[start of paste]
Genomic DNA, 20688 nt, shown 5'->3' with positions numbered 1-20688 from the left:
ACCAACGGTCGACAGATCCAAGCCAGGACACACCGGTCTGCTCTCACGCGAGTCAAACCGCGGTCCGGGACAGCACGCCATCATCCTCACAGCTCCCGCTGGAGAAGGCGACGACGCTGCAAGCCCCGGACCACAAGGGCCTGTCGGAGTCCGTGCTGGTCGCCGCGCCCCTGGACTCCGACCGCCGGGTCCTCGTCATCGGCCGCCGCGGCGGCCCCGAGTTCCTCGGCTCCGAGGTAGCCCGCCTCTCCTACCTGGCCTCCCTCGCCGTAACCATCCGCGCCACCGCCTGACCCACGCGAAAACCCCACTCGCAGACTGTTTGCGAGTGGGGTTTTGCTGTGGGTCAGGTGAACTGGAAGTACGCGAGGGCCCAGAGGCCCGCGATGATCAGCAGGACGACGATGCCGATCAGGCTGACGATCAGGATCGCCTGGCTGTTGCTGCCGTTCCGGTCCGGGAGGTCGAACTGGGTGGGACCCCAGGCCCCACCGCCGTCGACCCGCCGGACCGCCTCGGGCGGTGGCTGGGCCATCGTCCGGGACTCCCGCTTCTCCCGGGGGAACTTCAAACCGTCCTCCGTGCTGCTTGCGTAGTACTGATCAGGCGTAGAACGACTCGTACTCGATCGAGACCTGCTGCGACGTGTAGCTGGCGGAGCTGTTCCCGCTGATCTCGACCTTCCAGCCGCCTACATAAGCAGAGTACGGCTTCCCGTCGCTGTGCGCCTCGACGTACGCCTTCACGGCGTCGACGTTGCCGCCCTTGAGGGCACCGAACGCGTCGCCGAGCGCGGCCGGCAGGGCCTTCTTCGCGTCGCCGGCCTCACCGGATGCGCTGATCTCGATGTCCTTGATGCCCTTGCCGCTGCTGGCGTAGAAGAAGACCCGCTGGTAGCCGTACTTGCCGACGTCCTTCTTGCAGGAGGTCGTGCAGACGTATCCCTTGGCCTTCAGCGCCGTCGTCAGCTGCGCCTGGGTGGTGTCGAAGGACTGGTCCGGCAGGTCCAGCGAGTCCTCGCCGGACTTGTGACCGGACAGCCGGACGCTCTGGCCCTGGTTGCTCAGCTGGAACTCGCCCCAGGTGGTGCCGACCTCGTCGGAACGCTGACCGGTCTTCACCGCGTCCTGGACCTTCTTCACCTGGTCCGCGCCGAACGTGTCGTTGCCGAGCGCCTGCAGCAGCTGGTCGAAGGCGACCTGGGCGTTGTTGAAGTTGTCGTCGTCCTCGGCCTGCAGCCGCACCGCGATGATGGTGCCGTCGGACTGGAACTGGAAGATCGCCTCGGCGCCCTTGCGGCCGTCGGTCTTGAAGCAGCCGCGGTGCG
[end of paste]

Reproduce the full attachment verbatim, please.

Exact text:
Genomic DNA, 20688 nt, shown 5'->3' with positions numbered 1-20688 from the left:
ACCAACGGTCGACAGATCCAAGCCAGGACACACCGGTCTGCTCTCACGCGAGTCAAACCGCGGTCCGGGACAGCACGCCATCATCCTCACAGCTCCCGCTGGAGAAGGCGACGACGCTGCAAGCCCCGGACCACAAGGGCCTGTCGGAGTCCGTGCTGGTCGCCGCGCCCCTGGACTCCGACCGCCGGGTCCTCGTCATCGGCCGCCGCGGCGGCCCCGAGTTCCTCGGCTCCGAGGTAGCCCGCCTCTCCTACCTGGCCTCCCTCGCCGTAACCATCCGCGCCACCGCCTGACCCACGCGAAAACCCCACTCGCAGACTGTTTGCGAGTGGGGTTTTGCTGTGGGTCAGGTGAACTGGAAGTACGCGAGGGCCCAGAGGCCCGCGATGATCAGCAGGACGACGATGCCGATCAGGCTGACGATCAGGATCGCCTGGCTGTTGCTGCCGTTCCGGTCCGGGAGGTCGAACTGGGTGGGACCCCAGGCCCCACCGCCGTCGACCCGCCGGACCGCCTCGGGCGGTGGCTGGGCCATCGTCCGGGACTCCCGCTTCTCCCGGGGGAACTTCAAACCGTCCTCCGTGCTGCTTGCGTAGTACTGATCAGGCGTAGAACGACTCGTACTCGATCGAGACCTGCTGCGACGTGTAGCTGGCGGAGCTGTTCCCGCTGATCTCGACCTTCCAGCCGCCTACATAAGCAGAGTACGGCTTCCCGTCGCTGTGCGCCTCGACGTACGCCTTCACGGCGTCGACGTTGCCGCCCTTGAGGGCACCGAACGCGTCGCCGAGCGCGGCCGGCAGGGCCTTCTTCGCGTCGCCGGCCTCACCGGATGCGCTGATCTCGATGTCCTTGATGCCCTTGCCGCTGCTGGCGTAGAAGAAGACCCGCTGGTAGCCGTACTTGCCGACGTCCTTCTTGCAGGAGGTCGTGCAGACGTATCCCTTGGCCTTCAGCGCCGTCGTCAGCTGCGCCTGGGTGGTGTCGAAGGACTGGTCCGGCAGGTCCAGCGAGTCCTCGCCGGACTTGTGACCGGACAGCCGGACGCTCTGGCCCTGGTTGCTCAGCTGGAACTCGCCCCAGGTGGTGCCGACCTCGTCGGAACGCTGACCGGTCTTCACCGCGTCCTGGACCTTCTTCACCTGGTCCGCGCCGAACGTGTCGTTGCCGAGCGCCTGCAGCAGCTGGTCGAAGGCGACCTGGGCGTTGTTGAAGTTGTCGTCGTCCTCGGCCTGCAGCCGCACCGCGATGATGGTGCCGTCGGACTGGAACTGGAAGATCGCCTCGGCGCCCTTGCGGCCGTCGGTCTTGAAGCAGCCGCGGTGCG